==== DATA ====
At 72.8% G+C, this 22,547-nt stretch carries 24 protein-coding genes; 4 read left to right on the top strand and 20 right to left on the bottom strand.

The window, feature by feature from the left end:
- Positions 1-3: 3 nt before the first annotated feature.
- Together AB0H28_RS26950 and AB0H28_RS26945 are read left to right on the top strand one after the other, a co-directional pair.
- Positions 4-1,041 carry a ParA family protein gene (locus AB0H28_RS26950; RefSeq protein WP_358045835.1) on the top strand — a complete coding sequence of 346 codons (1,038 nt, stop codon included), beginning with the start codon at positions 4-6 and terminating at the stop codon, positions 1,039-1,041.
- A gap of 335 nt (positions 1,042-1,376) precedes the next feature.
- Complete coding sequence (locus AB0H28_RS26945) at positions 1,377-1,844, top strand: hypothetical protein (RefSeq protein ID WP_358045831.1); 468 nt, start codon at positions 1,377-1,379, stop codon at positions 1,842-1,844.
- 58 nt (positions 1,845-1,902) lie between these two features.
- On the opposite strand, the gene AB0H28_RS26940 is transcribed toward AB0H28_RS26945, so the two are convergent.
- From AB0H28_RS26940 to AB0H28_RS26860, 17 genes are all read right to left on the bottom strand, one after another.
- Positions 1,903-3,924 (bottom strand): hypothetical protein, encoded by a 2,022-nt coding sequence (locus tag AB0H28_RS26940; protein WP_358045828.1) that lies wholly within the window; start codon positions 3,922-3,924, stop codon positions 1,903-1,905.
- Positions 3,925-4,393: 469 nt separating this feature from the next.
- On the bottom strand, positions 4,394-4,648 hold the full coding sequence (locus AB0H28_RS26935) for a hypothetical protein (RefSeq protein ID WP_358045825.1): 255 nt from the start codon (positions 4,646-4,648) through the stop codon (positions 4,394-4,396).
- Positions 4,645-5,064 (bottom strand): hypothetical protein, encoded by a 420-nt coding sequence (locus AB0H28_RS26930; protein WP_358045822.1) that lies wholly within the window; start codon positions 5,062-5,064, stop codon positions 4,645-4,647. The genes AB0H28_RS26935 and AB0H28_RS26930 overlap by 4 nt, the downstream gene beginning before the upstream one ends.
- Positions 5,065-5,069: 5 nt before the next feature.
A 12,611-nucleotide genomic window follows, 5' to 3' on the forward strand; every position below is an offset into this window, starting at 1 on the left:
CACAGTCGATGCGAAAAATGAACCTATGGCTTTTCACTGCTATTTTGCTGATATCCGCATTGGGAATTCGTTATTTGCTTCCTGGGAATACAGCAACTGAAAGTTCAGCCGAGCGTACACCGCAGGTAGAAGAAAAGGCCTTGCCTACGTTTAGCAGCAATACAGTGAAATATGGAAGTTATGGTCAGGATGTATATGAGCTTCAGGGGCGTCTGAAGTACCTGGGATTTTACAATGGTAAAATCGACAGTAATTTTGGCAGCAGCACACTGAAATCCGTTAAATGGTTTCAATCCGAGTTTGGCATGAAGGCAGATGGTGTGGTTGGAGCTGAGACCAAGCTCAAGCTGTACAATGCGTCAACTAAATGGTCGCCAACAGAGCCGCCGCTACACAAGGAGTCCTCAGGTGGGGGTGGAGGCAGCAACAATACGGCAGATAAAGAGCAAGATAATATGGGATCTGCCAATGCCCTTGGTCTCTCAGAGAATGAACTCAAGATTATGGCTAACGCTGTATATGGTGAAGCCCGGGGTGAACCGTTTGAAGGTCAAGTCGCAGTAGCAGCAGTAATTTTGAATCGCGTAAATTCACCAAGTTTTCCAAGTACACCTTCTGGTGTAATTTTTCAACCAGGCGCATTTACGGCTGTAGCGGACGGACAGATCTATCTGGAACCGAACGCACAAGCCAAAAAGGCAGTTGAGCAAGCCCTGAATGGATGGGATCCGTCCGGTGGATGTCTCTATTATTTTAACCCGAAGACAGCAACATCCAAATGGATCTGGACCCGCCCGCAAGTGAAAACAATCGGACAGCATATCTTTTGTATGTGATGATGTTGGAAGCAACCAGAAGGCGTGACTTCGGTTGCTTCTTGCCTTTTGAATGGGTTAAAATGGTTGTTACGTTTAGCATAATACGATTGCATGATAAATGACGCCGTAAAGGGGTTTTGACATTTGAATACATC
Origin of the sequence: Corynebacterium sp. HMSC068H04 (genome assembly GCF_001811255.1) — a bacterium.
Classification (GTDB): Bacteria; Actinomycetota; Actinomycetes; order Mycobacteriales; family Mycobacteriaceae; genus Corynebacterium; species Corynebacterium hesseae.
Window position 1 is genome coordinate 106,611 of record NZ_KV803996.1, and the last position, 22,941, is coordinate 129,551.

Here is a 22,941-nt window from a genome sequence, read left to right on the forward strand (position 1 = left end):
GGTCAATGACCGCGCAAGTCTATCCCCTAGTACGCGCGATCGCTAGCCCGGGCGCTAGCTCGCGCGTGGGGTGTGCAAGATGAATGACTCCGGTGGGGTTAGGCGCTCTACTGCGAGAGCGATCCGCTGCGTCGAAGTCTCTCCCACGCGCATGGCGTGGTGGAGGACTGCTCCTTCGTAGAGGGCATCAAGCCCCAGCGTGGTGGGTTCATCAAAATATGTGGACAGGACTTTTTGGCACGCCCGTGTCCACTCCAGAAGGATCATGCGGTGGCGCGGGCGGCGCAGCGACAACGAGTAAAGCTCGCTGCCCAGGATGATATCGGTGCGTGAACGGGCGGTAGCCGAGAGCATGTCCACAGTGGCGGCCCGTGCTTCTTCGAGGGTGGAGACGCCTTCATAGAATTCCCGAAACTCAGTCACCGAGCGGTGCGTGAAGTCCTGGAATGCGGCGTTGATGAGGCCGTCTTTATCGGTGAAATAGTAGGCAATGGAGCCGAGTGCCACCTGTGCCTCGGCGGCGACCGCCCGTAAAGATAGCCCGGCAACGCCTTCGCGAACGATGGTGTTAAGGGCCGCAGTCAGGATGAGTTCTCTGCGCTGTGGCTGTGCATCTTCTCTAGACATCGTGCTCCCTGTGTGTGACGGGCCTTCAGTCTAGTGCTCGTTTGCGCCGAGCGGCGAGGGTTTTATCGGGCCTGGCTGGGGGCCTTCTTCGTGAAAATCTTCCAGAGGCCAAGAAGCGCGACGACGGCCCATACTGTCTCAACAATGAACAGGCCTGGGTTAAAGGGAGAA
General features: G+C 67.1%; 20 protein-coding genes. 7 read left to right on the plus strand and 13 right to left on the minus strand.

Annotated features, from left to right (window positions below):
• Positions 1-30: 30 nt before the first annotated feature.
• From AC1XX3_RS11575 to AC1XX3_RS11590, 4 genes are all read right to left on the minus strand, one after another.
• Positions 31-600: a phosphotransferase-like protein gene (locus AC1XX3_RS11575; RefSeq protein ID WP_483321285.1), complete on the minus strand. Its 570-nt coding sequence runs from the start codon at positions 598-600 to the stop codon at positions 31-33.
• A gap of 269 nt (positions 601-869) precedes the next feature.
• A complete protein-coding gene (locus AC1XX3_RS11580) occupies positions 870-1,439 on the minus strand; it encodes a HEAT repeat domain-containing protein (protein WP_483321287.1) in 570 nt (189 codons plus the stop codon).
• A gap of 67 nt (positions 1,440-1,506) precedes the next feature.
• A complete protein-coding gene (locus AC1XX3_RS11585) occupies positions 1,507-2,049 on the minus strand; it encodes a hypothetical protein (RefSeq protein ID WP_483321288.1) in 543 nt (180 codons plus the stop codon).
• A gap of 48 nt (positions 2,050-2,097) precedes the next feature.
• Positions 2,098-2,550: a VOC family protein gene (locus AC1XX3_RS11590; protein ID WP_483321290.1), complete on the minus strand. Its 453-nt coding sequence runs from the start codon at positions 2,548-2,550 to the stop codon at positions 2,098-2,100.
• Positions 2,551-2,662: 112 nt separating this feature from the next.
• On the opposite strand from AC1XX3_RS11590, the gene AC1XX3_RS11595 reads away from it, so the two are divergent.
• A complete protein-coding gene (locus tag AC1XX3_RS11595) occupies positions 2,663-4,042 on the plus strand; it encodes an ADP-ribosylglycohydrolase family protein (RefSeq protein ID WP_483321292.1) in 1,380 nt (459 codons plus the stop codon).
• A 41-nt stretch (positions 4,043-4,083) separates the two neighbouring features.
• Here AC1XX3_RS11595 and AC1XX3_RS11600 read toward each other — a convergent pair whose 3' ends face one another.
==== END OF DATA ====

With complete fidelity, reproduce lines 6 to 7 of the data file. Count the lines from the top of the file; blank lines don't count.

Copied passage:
- A gap of 335 nt (positions 1,042-1,376) precedes the next feature.
- Complete coding sequence (locus AB0H28_RS26945) at positions 1,377-1,844, top strand: hypothetical protein (RefSeq protein ID WP_358045831.1); 468 nt, start codon at positions 1,377-1,379, stop codon at positions 1,842-1,844.